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Josie’s father, Chuck Buhrman, was murdered when she was a teenager. Her twin sister, Lanie, saw the murder take place and identified the killer, a neighborhood teenager named Warren Cave. Warren was found guilty and spent the next 13 years in prison. The book picks up from there, 13 years after the trial, when a new podcast renews interest in the mystery… and questions if Warren really did it.
After her father’s death, Josie’s family did not handle things well. The mother abandoned her daughters and joined a cult. The cult did not allow contact with outsiders, so nobody has had contact with her since the trial.
The twins spent their remaining teenage years being raised by their aunt. Josie was always the good daughter, while Lanie was the rebellious one. This resulted in several altercations while they were teenagers, and ultimately ended with Josie leaving and never returning to their small town.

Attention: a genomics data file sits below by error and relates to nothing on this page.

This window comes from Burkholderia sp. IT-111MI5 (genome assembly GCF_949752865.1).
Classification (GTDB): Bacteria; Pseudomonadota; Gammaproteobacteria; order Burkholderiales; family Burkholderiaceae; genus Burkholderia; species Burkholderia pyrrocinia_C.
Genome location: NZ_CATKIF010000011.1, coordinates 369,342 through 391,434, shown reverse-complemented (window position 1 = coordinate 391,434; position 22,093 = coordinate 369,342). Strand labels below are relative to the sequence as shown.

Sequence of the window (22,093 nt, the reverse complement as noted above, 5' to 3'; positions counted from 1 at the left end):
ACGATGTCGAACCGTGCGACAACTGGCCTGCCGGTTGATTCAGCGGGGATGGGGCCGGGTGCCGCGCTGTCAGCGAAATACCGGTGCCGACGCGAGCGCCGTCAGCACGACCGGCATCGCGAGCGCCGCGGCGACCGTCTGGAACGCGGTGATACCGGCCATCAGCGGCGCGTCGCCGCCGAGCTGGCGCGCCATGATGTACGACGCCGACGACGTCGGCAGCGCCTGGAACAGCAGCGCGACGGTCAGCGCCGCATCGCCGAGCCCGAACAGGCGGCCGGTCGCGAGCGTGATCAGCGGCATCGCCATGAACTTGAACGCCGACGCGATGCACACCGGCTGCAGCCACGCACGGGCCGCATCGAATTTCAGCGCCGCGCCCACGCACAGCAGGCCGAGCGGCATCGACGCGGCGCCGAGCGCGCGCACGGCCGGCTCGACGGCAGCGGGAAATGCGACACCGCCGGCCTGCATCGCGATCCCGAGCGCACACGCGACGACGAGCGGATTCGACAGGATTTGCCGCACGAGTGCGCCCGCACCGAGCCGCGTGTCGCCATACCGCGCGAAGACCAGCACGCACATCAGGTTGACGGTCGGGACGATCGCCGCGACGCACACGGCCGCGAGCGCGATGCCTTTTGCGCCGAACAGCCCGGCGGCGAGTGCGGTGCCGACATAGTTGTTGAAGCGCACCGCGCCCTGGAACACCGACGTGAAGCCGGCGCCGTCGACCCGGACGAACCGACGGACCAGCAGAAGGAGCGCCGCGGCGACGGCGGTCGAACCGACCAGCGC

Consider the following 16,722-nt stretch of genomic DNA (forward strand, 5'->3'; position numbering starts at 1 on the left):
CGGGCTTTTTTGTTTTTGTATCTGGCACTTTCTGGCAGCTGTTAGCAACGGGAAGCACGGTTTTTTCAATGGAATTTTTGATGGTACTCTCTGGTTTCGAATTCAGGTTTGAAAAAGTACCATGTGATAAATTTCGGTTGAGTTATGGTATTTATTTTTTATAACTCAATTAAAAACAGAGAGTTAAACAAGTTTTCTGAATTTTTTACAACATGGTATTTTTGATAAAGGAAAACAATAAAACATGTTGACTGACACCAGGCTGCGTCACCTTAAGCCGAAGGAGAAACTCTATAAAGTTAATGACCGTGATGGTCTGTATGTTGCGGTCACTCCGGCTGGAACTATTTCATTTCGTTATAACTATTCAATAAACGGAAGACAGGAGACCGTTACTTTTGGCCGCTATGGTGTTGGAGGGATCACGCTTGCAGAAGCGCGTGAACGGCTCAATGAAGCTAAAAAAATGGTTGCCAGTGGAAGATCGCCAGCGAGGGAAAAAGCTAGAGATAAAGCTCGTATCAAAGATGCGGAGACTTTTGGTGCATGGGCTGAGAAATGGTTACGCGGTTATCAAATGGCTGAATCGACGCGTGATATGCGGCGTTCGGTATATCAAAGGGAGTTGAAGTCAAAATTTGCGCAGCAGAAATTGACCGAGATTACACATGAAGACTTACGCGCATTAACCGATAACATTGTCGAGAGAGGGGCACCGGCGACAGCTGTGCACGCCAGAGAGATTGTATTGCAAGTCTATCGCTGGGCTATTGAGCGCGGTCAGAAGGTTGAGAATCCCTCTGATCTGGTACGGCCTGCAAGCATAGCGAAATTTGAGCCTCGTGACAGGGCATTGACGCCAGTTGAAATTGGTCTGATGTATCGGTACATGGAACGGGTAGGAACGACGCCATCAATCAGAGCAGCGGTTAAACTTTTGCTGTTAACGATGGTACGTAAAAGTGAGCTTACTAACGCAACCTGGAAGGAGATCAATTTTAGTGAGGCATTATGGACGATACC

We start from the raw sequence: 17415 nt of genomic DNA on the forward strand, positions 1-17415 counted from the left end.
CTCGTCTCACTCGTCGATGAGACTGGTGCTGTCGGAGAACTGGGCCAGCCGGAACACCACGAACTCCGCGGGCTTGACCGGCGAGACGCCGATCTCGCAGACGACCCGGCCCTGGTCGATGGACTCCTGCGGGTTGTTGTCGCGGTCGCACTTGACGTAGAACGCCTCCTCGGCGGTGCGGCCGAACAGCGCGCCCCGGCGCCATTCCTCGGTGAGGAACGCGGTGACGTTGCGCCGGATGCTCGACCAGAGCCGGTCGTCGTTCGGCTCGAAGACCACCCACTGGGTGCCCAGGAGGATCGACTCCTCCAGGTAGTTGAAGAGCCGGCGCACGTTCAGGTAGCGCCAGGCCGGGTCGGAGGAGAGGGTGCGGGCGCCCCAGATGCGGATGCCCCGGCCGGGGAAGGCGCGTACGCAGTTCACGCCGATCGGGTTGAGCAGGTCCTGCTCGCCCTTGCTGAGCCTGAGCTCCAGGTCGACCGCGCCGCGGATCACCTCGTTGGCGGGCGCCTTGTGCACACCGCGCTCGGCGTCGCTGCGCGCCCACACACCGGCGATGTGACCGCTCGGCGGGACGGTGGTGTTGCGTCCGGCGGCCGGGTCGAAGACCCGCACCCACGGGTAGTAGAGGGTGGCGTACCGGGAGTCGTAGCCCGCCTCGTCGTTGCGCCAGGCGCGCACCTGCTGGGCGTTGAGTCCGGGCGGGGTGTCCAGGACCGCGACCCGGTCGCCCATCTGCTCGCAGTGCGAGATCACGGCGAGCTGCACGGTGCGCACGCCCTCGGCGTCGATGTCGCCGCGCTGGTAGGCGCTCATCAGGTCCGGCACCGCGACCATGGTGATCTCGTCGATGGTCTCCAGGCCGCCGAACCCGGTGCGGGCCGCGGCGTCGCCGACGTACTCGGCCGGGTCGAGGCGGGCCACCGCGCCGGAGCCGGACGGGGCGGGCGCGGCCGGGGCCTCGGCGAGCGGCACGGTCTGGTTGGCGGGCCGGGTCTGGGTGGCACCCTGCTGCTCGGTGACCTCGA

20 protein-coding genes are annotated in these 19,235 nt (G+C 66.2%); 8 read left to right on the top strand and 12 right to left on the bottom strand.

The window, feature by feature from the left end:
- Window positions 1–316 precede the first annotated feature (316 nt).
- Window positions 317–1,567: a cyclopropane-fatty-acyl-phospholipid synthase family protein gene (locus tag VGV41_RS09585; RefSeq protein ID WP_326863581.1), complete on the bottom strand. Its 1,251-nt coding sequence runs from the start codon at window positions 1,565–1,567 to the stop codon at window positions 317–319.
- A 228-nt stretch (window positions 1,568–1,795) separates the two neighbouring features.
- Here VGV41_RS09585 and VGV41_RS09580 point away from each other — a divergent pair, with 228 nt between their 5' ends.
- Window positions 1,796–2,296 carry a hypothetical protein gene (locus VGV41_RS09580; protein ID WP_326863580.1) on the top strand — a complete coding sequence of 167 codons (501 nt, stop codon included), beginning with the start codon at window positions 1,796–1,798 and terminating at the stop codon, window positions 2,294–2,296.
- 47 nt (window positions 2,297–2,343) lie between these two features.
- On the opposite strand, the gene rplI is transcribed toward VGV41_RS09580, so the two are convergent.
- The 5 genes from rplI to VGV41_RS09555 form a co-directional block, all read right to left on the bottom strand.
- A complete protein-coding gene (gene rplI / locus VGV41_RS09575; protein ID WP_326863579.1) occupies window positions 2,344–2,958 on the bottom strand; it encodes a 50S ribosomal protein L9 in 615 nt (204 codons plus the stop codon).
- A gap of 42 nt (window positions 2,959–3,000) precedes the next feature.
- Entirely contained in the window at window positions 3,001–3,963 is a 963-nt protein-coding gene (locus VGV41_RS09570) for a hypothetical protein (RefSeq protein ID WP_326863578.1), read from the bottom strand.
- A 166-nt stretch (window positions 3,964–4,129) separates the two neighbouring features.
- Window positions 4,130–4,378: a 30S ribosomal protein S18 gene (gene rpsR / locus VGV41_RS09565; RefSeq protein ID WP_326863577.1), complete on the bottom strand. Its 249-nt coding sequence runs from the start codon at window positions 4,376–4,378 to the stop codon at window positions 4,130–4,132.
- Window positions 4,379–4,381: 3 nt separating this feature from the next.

After the twin’s mother dies, Josie decides to return home for the funeral. Once she arrives, she learns a few things have changed since she left, her sister being the biggest change.
The story is primarily told from Josie’s point of view. She is now in her late twenties and has distanced herself from her past, including moving and changing her name. She has a good job, a nice place to live, and a serious relationship with her boyfriend, who she’s never told the truth about her family history. She has never had any reason to question who killed her father, and only wants to put her past behind her.
Other parts of the book are transcripts of the podcast. Poppy Parnell, the investigative journalist who started the podcast, interviews everyone she can that was connected to the Chuck Buhrman murder case. The podcast has thrust the Buhrman family in the spotlight, and they are angry and upset with their family history becoming a casual topic to be debated online.
I had fun reading this thriller. It’s well written, and I loved the combination of traditional storytelling with podcast transcripts and social media updates (Twitter and Reddit). I see where this is touted as Serial meets Ruth Ware. The podcast in Are You Sleeping had the feel of Serial, and I couldn’t help but compare the two while I read. As for the writing, it’s a very readable thriller, similar in style to novels by Ruth Ware.
Are You Sleeping is Kathleen Barber’s debut novel, and I look forward to reading more by her.